NewsPub Notes

We Could All Get Along at Allen’s

Editor’s Note: This column ran in the June 26, 2002 Flagpole. Now seems a perfect time to re-run it, not only for its political relevance, but also for the memories it evokes of Danny Self, other departed friends and Allen’s—the venerable Normaltown institution now replaced by a medical office building.

Danny Self died last week amid the buzz over who was going to run for political office. I didn’t know Danny well, certainly not as well as his friends who thronged Allen’s Hamburgers to mourn him last Friday. I live in the neighborhood, and when I was out for an early walk, he sometimes passed by on his way to  or from Allen’s. Danny tooted his horn and waved and smiled and hollered something out the window. At 40 miles an hour from a pickup truck, he brightened my day. Imagine what he meant to his family and to his friends, whose clubhouse he ran.

Danny assumed responsibility for the “world famous” Athens institution, which he understood well enough to let it continue just being Allen’s. His own warm and welcoming personality became the center of a place with a history, a place that meant a lot to a lot of people. It was a perfect match.

So Danny’s sudden death when his enlarged heart gave out took away a fine man in the prime of life, and it also rocked the world of Allen’s.

Standing out on the sidewalk last Friday afternoon after the wake for Danny, I fell into conversation with John Padgett and John Elliott, moderated by Buddy Broadnax. They all agreed with the description of Allen’s as being like what they called the “Star Wars Cantina,” that gathering place in the first movie where disparate interplanetary beings could enjoy a drink together.

Allen’s has always been like that: old townies like John and John and Buddy, students, working-class folks, Navy school students (who wore their Allen’s T-shirts all over the world), neighborhood people, the music crowd—all feeling comfortable there, no matter how strange one group might look to another.

Danny was the perfect manager for such a cantina. Whatever constellation of ideas made up his world view, he didn’t judge others by theirs. The regulars at the Allen’s breakfast club probably thought me a pernicious tree-hugger, but nobody has ever made me feel unwelcome there, certainly not Danny.

Reflecting on our sidewalk conversation, I had one of those feelings you get about how Danny lives on through what his friends saw in him. I hate John Padgett’s Republican-developer politics and John Elliott’s even more. But I like John Padgett, and I enjoy talking to him whenever we encounter each other, even on such a sad occasion. And, well, OK, I like John Elliott, too. Sure, he’s opinionated and bullheaded and a lot of other stuff, but he’s a funny guy. He cares deeply about our community; he just sees it wrong (and thinks I do, too).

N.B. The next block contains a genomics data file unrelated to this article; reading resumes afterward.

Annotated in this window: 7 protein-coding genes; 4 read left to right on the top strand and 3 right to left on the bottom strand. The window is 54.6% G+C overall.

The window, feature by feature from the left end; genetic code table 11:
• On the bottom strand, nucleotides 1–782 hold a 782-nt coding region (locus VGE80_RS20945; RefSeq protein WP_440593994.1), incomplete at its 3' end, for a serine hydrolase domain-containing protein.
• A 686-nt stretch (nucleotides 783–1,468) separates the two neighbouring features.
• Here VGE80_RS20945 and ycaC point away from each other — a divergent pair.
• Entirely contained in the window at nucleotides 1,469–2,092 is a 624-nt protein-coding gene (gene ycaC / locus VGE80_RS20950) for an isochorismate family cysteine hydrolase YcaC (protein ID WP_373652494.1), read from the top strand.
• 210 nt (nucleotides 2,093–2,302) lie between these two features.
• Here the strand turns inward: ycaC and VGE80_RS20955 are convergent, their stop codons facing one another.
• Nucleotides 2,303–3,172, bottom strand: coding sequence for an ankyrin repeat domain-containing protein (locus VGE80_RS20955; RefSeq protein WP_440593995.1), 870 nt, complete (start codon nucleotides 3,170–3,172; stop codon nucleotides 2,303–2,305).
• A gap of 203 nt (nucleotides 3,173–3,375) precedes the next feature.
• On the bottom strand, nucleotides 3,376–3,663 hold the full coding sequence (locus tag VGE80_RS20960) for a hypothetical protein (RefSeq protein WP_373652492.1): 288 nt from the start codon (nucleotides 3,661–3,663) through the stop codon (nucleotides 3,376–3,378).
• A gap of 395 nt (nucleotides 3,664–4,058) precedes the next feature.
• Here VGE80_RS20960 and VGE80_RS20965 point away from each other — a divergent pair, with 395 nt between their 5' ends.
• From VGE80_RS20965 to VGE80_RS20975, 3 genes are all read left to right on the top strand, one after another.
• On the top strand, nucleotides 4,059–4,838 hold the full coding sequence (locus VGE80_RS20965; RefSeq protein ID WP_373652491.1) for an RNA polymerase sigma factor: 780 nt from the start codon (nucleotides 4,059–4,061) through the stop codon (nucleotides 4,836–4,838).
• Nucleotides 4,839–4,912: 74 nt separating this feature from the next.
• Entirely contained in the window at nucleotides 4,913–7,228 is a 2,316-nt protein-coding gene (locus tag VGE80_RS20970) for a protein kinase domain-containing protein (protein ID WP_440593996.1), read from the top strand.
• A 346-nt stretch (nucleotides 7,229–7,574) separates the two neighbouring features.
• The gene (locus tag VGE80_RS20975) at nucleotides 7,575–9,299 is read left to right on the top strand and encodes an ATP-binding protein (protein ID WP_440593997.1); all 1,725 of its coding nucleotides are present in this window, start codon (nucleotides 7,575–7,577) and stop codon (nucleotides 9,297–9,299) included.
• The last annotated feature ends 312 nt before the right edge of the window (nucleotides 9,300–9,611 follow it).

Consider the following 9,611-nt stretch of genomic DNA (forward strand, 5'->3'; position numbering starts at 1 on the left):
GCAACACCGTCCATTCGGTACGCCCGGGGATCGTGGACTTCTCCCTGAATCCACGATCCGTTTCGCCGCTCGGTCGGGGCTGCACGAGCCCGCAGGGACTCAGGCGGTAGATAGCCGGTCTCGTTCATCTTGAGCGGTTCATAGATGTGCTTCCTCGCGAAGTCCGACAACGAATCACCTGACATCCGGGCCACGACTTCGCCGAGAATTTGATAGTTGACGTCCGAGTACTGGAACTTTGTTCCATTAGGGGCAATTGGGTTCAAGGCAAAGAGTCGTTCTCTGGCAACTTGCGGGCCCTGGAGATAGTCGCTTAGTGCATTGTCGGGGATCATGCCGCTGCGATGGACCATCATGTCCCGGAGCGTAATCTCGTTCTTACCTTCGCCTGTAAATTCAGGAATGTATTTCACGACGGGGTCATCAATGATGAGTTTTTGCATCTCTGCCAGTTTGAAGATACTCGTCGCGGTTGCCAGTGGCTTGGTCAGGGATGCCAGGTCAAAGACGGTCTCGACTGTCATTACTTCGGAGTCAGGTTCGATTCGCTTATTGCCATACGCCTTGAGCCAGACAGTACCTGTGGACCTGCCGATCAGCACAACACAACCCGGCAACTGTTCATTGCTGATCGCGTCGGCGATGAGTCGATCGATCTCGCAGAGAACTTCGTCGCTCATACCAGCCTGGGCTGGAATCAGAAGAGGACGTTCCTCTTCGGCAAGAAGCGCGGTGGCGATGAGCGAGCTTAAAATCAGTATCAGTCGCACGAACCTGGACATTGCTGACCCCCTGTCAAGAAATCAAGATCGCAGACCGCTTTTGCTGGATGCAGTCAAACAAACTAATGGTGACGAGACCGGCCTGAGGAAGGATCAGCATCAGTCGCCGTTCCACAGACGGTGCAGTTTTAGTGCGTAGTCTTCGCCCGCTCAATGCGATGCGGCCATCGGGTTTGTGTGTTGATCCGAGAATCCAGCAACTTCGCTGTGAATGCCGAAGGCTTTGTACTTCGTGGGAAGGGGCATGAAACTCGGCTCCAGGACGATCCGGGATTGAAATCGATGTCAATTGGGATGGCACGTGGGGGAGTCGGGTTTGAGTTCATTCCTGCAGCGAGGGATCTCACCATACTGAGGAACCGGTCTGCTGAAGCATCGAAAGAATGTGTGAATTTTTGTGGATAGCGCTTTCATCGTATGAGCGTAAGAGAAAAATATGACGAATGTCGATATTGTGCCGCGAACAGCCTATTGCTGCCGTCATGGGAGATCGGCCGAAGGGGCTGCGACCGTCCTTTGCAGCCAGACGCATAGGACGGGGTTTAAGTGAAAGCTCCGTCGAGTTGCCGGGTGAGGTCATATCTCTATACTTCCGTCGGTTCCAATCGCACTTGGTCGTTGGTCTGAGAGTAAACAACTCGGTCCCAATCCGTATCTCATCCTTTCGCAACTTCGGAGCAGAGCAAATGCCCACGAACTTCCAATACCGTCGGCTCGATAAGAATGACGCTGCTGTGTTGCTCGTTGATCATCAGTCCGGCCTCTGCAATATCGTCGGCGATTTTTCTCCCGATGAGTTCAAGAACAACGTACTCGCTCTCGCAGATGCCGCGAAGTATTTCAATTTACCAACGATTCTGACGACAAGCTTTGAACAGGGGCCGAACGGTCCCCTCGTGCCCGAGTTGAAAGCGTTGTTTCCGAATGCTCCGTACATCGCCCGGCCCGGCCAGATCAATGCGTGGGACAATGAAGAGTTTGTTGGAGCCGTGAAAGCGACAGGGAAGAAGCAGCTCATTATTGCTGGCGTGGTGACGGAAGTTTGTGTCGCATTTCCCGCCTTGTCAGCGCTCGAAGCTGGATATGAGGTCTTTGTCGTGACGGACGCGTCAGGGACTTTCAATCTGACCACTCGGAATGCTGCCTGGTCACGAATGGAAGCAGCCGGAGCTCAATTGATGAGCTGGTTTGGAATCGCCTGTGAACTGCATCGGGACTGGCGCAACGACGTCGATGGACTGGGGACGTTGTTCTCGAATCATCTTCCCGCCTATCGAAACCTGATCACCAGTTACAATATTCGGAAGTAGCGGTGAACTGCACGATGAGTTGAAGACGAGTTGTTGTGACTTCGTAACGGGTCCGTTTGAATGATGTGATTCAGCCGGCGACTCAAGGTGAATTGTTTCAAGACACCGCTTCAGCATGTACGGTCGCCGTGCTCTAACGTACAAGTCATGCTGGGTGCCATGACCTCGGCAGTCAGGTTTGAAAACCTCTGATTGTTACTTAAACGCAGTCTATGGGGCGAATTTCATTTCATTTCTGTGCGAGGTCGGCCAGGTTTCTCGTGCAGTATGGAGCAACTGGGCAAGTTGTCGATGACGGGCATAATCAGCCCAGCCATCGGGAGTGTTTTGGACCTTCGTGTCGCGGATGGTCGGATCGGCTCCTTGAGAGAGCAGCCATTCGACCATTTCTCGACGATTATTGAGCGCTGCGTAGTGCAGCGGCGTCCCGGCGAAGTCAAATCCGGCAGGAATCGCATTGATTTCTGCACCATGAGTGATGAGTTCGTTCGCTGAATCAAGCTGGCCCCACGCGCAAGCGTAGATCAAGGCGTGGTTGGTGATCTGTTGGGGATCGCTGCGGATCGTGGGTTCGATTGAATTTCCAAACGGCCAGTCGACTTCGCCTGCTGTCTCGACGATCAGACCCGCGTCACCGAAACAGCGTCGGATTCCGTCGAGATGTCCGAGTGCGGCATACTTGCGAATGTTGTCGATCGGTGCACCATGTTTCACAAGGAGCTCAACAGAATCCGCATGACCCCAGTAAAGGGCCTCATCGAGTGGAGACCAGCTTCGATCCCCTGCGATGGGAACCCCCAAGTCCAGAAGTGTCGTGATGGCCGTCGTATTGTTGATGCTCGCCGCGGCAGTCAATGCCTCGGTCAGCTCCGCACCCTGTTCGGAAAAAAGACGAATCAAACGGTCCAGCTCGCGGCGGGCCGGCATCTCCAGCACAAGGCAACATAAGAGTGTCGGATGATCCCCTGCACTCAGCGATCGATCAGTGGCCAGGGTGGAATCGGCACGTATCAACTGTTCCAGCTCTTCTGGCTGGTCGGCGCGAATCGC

But Danny Self would like nothing more than to see us there at Allen’s talking and enjoying each other’s company, not even having to argue because we already know all the ways we disagree.

The spirit of Danny Self is a powerful reminder just how important it is to be friendly with or at least tolerant of people from a different political planet. We’re in a hotly contested summer that will have a vast effect on the future of Athens. We’ve had elected officials working to find candidates to run against other elected officials. We’ve got ill feelings fueling political passions. We’ve got to get through this summer and fall and still be able to work as a community no matter who wins.

After such a devastating loss as the death of Danny Self, it’s small comfort to think that his largeness of spirit can help us remember our humanity, but that’s at least something. We all get trapped in our own worlds, associating only with our own kind against the enemy. That’s why a place like Allen’s with a spirit like Danny’s is so important to us individually and as a community.

Right there in Allen’s on Friday, curly-headed developer Bill Thornton started telling me what a great guy Republican state Senate candidate Brian Kemp is. Bill said he’d give me two votes for anybody if I’d give him one vote for Brian. I said, in that case, I’d see if I could get former Mayor Gwen O’Looney to run for something, and Bill withdrew his offer. Danny would have loved the look on Bill’s face.